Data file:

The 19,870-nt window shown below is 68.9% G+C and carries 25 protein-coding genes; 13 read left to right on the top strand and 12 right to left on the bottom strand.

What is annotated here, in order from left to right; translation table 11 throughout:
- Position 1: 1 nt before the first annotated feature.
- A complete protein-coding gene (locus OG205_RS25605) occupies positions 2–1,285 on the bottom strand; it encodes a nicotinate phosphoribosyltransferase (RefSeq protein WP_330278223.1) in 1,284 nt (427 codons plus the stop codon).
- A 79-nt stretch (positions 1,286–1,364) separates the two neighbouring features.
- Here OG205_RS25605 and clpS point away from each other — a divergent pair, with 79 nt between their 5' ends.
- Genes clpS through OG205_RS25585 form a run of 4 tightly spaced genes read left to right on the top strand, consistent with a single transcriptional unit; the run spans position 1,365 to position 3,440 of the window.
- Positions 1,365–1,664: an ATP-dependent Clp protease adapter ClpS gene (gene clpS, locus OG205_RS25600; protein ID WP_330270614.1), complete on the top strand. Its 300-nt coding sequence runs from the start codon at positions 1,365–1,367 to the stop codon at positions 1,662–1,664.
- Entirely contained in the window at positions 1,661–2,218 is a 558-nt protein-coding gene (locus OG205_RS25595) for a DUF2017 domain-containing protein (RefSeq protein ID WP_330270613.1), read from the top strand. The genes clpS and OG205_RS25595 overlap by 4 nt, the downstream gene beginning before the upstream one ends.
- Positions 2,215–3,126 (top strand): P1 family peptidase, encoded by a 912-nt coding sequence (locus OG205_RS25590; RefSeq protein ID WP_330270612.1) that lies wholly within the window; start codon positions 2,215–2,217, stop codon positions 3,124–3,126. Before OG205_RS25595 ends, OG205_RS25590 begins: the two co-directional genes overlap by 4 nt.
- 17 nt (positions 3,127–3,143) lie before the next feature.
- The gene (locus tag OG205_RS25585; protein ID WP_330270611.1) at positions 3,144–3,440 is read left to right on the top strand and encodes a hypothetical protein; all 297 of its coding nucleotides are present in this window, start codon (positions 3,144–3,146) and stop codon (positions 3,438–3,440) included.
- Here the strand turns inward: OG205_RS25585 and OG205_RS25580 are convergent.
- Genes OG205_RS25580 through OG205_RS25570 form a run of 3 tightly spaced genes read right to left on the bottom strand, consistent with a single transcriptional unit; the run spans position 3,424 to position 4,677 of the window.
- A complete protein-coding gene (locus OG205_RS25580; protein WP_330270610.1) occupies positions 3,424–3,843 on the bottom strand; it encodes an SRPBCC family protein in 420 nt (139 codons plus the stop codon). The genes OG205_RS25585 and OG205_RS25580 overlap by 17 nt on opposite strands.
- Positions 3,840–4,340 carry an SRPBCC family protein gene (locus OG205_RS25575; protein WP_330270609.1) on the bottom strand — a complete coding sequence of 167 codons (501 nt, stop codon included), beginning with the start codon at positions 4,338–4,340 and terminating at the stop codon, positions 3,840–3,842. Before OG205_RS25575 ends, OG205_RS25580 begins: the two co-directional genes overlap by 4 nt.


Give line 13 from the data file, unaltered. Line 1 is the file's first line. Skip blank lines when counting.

- Here the strand turns inward: OG205_RS25585 and OG205_RS25580 are convergent.